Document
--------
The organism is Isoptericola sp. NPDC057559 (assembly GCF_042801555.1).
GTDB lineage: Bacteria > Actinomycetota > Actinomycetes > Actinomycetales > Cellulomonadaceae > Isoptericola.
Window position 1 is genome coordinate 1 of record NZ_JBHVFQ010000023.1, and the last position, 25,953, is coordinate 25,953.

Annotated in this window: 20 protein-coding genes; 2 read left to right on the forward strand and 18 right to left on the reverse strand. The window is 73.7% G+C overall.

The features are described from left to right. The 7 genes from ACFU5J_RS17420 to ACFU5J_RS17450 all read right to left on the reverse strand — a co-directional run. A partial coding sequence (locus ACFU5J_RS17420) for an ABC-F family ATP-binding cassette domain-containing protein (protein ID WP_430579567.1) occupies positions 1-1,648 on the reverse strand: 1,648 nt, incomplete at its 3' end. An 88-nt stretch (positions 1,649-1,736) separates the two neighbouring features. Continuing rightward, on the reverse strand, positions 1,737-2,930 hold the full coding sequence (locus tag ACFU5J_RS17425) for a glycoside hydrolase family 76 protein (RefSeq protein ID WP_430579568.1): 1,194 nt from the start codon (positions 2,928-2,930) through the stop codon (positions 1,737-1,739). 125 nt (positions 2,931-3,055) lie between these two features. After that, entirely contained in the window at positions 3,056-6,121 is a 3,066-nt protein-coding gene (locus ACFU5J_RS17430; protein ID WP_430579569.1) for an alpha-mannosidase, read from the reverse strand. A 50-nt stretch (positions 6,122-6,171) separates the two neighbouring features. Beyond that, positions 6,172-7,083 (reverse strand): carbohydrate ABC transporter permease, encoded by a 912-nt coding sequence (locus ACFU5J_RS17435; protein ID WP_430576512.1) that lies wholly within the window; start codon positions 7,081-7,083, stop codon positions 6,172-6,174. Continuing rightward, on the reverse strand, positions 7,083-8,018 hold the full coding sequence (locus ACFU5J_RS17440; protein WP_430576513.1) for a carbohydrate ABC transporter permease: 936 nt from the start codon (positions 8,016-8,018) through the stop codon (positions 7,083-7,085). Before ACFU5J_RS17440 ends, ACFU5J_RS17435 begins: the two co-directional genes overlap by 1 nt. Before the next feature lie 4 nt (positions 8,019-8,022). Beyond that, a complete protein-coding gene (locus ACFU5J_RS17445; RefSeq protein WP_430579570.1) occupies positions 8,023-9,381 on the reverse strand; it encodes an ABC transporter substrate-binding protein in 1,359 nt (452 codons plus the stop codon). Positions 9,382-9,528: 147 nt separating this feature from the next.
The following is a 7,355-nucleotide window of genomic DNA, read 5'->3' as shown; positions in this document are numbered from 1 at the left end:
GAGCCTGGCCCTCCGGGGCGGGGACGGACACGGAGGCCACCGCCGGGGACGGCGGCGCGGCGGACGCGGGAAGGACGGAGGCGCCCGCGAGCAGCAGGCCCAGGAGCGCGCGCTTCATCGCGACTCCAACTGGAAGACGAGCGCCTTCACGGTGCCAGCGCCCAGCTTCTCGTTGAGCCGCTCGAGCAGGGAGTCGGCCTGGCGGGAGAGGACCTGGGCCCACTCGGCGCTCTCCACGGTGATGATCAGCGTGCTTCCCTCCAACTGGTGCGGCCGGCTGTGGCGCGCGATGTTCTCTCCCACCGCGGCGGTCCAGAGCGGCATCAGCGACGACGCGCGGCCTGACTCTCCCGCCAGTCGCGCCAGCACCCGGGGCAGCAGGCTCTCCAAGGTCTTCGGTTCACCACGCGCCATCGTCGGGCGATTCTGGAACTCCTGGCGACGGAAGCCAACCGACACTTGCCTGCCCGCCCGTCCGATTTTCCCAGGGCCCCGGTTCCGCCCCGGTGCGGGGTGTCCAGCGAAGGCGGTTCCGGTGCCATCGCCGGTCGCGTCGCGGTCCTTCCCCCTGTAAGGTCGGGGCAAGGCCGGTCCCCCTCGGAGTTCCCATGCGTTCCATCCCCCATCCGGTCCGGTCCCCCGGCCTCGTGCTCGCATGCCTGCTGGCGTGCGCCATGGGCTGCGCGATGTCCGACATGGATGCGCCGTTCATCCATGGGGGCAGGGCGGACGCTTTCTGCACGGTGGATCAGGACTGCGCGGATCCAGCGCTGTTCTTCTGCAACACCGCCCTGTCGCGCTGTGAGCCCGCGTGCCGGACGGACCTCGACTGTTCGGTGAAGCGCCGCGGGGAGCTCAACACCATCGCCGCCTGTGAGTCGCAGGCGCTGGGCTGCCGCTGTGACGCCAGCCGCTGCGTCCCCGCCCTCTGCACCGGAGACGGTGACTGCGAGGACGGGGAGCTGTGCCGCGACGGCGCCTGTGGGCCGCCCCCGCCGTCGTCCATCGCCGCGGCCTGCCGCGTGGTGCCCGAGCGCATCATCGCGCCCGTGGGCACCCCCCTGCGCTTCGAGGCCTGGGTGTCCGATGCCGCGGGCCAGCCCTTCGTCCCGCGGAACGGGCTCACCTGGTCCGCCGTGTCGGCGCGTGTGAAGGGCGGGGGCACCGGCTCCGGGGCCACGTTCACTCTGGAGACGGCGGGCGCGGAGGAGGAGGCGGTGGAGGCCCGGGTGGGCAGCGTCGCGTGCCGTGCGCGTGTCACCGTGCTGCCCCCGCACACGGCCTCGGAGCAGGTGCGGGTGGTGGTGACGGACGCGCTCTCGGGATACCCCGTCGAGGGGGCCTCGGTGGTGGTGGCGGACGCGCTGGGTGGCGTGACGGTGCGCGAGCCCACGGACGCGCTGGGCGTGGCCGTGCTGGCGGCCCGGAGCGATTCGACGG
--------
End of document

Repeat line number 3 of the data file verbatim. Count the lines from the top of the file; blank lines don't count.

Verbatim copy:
Window position 1 is genome coordinate 1 of record NZ_JBHVFQ010000023.1, and the last position, 25,953, is coordinate 25,953.